Katherine Smoak is a Ph.D. candidate in the History department at Johns Hopkins University. Her dissertation, tentatively entitled “Circulating Counterfeits: Making Money and its Meanings in the Eighteenth-Century British Atlantic,” recovers the importance of counterfeits to economic and political life in the eighteenth century.  She contributed “A Counterfeit Advertisement for Counterfeit Currency” on January 25, 2016.

Megan Watts is a sophomore at Assumption College, where she is a History major and intends to pursue a minor in either Political Science or Women’s Studies. She has enjoyed participating in various educational programs offered at the Fairfield Museum and History Center in Fairfield, Connecticut. She plans to become a historian, believing that understanding the past leads to a better future for the world. She will be a guest curator for The Adverts 250 Project during the week of October 23 to 29, 2016, as well as curator of The Slavery Adverts 250 Project during the week of November 27 to December 3, 2016.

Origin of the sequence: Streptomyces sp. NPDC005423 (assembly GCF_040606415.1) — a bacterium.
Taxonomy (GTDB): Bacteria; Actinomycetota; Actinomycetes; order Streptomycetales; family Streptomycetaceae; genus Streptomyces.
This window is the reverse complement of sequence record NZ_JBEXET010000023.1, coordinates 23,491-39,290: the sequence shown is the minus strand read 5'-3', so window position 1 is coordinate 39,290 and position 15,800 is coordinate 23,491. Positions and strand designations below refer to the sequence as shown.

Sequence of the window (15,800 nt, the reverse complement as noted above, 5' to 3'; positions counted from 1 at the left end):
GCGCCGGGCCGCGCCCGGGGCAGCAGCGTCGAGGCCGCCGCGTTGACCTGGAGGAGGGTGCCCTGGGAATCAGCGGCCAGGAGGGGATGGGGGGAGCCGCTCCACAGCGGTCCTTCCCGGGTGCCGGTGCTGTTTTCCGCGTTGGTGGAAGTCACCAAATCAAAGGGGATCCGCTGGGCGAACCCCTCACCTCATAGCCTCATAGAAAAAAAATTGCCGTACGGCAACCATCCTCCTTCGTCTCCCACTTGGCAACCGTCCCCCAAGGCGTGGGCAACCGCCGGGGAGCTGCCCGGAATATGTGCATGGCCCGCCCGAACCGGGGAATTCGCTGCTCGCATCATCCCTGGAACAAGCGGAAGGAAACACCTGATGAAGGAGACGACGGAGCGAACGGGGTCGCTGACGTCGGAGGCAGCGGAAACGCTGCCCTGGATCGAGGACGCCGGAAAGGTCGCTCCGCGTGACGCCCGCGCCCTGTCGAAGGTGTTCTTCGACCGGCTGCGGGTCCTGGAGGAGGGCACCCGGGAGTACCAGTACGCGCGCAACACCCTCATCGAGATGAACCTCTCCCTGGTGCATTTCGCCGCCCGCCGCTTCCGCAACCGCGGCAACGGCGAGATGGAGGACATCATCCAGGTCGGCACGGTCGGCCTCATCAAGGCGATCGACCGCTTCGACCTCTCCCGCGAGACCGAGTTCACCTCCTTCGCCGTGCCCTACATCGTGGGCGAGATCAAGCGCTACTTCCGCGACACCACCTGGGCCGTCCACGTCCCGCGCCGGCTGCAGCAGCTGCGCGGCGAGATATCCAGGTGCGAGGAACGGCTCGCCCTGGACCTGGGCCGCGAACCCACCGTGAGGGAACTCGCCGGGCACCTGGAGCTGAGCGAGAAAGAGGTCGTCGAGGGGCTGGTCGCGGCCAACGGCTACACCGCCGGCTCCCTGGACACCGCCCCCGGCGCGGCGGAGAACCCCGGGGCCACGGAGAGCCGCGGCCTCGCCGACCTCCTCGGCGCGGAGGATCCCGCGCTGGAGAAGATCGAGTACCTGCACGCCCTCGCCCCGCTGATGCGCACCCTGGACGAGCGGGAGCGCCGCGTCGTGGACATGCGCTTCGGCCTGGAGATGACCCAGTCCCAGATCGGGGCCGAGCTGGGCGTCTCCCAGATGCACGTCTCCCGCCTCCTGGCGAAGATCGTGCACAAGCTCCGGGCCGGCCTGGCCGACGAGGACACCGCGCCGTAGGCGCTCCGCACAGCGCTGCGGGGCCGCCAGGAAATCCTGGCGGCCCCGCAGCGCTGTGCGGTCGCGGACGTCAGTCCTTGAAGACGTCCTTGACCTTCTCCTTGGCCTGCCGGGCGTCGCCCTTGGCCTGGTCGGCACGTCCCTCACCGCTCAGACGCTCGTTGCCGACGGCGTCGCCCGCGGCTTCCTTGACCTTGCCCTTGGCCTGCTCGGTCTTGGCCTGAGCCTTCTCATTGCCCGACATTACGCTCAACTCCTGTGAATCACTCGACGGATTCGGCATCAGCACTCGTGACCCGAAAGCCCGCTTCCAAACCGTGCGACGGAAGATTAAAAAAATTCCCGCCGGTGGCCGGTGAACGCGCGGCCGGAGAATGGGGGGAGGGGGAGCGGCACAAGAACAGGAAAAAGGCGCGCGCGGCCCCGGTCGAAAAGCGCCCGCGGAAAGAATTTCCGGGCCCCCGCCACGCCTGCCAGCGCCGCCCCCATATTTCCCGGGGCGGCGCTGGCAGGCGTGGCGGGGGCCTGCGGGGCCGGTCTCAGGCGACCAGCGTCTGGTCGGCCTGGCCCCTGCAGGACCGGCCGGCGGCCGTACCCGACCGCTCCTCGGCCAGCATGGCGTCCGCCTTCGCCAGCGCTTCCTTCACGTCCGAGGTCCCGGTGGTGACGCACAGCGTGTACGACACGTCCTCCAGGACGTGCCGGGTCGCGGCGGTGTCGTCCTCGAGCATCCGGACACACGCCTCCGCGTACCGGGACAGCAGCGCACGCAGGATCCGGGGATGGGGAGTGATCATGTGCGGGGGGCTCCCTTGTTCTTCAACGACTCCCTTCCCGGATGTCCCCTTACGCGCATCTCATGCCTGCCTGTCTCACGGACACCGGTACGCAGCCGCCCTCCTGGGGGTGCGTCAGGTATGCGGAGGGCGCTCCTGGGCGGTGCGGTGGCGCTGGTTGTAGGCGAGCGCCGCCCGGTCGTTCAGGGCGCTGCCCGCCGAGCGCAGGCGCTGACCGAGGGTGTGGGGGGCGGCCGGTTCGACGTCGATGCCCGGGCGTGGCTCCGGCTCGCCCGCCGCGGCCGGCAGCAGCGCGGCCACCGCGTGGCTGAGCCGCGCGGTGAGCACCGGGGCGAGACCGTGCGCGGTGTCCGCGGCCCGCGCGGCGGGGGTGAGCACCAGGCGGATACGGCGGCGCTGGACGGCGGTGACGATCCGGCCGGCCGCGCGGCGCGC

Mary Williams is a senior majoring in Secondary Education and History at Assumption College in Worcester, Massachusetts. She was inducted into Phi Alpha Theta, the History National Honor Society, in her junior year. She has previous experience with public history and digital humanities, having contributed to the Isaiah Thomas Broadside Ballads Project at the American Antiquarian Society. As part of her Revolutionary America class she used T-PEN to transcribe and tag a ballad to make it more accessible to scholars and general audiences. Beyond her studies she enjoys baking and giving piano lessons. She will be gust curator of The Adverts 250 Project during the week of November 13 to 19, 2016, as well as curator of The Slavery Adverts Project during the week of October 2 to 8, 2016.